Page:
Olympic torch relay comes to Macau by Guy Newey
The Olympic torch was set to be run through the gambling haven of Macau on Saturday, the final stop on the controversy-hit relay before it heads into mainland China, the AFP reported.
The torch was flown into the former Portuguese colony late Friday after it was paraded through neighbouring Hong Kong, where it was greeted with celebration, and few of the protests that have dogged its worldwide journey.
While few, if any, protests are also expected in Macau, organisers in the southern Chinese city this week slashed the relay journey in half to just over three hours on advice from Olympic officials in Beijing.
Weeks of demonstrations over China's crackdown in Tibet and its human rights record have turned the relay into a public relations nightmare for Beijing.
Some 2,200 police will be on Macau's streets for the event and Manuel Silverio, first vice president of the Macau Olympic Committee, said this week he was confident of "a smooth and uninterrupted torch relay."
Two Hong Kong democrats were this week turned away from the territory, now a special administrative region of China after 400 years of Portugeese rule ended in 1999, a report said.
Groups wearing pro-China t-shirts were seen entering Macau late Friday. Thousands of supporters wearing similar shirts lined the Hong Kong route to cheer along the torch, in a show of Chinese solidarity and patriotism.
The relay will start in the afternoon at the Fisherman's Wharf entertainment district before heading to some of Macau's most famous colonial sites and the 500-year-old A-Ma temple.
Set to end at 6:50 pm (1050 GMT), the torch will be flown to the holiday resort of Hainan Island late Saturday, its first stop on the mainland before snaking its way towards Beijing in time for the August 8 opening ceremony.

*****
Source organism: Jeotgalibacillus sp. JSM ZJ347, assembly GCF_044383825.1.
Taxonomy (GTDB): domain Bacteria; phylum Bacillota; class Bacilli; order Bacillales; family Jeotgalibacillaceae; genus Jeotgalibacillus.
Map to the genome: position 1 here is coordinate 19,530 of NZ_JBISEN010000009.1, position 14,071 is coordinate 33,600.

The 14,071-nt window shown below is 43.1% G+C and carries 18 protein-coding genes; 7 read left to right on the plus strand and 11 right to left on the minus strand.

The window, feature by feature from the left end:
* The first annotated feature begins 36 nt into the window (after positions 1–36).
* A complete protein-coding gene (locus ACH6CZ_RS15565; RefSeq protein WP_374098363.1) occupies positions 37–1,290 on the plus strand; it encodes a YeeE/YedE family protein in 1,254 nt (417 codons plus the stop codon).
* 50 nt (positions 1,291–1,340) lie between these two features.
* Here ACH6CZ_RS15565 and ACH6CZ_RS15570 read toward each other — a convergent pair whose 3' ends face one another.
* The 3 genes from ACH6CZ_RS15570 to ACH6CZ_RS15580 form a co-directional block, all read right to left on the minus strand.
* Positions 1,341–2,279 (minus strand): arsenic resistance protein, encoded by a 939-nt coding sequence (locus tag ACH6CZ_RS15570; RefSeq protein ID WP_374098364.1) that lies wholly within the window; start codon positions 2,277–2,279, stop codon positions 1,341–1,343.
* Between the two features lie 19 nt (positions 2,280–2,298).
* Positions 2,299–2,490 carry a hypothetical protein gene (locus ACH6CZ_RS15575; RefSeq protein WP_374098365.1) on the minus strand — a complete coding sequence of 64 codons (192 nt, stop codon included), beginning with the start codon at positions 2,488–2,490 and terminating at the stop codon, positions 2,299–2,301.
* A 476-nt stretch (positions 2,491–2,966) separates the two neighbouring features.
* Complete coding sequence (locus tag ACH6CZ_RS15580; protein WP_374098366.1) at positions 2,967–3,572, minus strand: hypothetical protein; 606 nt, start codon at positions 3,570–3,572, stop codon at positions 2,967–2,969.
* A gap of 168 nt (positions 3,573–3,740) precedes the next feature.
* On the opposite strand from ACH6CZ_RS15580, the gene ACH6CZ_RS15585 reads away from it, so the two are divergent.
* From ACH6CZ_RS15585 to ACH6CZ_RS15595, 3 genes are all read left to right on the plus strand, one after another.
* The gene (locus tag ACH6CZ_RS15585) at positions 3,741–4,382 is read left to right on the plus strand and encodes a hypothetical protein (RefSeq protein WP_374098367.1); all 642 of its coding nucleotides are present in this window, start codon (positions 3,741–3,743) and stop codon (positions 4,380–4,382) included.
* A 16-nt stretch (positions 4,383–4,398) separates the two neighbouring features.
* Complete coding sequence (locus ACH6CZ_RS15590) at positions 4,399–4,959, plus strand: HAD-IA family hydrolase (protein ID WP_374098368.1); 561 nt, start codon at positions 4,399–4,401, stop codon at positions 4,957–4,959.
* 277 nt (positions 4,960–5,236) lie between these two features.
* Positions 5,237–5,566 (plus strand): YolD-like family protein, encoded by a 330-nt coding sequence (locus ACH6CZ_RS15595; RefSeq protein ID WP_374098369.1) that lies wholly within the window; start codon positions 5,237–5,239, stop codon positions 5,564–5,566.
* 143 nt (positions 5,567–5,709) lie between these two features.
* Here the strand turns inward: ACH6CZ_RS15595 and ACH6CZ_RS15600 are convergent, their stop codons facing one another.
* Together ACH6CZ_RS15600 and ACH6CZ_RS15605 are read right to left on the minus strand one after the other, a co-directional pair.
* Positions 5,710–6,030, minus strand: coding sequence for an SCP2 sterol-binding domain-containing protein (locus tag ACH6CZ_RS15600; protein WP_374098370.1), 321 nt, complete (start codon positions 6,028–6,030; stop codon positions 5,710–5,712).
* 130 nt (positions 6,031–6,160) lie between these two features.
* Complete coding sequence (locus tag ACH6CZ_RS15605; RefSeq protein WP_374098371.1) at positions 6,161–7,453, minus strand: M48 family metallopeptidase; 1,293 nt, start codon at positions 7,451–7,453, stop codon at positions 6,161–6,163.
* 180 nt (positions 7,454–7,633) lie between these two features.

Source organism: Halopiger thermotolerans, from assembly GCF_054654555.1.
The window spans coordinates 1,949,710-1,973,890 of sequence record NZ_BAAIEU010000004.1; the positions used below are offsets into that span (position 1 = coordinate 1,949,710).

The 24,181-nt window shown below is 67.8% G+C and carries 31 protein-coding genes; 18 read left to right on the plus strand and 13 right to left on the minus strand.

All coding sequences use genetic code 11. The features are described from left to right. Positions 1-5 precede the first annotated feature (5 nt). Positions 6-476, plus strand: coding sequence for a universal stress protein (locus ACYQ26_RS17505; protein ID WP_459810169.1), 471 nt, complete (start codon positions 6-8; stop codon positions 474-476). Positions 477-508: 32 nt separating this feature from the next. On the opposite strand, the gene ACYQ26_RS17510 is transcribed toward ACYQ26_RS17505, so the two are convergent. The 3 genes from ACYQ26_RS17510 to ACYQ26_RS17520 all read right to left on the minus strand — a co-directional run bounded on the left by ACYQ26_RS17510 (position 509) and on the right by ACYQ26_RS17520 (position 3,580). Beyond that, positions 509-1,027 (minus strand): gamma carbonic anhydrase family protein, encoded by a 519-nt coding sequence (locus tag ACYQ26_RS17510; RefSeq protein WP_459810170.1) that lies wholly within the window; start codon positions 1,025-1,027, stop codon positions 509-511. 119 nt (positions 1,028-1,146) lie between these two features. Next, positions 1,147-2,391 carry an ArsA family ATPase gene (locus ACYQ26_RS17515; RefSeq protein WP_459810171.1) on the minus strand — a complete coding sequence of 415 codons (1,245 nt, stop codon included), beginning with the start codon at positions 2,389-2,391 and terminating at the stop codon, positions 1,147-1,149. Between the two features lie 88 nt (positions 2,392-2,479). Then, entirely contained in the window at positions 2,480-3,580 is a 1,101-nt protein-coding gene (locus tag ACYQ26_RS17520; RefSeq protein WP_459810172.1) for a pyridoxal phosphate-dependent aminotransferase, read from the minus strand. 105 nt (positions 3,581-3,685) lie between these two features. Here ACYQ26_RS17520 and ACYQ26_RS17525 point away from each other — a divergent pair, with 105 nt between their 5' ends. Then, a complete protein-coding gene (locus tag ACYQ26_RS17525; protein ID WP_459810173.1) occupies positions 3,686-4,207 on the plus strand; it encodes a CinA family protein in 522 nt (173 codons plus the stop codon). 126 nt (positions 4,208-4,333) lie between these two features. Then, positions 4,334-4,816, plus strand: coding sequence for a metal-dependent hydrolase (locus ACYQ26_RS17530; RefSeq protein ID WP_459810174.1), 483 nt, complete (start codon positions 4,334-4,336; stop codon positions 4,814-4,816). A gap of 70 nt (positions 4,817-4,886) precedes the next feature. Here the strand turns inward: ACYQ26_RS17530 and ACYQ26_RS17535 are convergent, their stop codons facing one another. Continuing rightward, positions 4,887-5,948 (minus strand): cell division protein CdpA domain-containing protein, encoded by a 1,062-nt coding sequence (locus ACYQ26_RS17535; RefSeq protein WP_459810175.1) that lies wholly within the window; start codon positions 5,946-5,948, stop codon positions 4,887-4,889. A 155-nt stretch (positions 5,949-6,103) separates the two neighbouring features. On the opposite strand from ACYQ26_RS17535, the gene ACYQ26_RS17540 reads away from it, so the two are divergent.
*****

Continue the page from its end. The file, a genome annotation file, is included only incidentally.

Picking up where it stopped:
In Macau, the torch will cross two of the huge bridges that link the city centre to two outlying islands, where it will pass the giant Venetian casino. Several other casino resorts, including the Wynn Macau and the Grand Lisboa, will also be along the route.
The flame will be carried by 120 torchbearers, including octogenarian casino magnate Stanley Ho who held a four-decade gambling monopoly in the territory until it liberated its gaming laws in 2002.
Since then, the territory has seen giant casinos spring up to take advantage of the deep-pocketed Chinese gambler, with the city now close to overtaking Las Vegas in terms of gaming revenues.
Macau's leg comes after Hong Kong avoided many of the demonstrations that have marked the relay, many of them sparked by China's crackdown in Tibet after protests there erupted into violence on March 14.
Tibet's government-in-exile says more than 200 people were killed in the Chinese response, which included sealing off the region to foreign reporters, making accounts of bloodshed impossible to verify.
China said 20 people had been killed by Tibetan "rioters" until Monday, when state media for the first time said police shot dead a Tibetan pro-independence "insurgent."
International Olympic Committee president Jacques Rogge conceded Friday that the atmosphere at the August Beijing Games will be largely determined by the situation in Tibet, in an interview with Swiss daily Le Temps.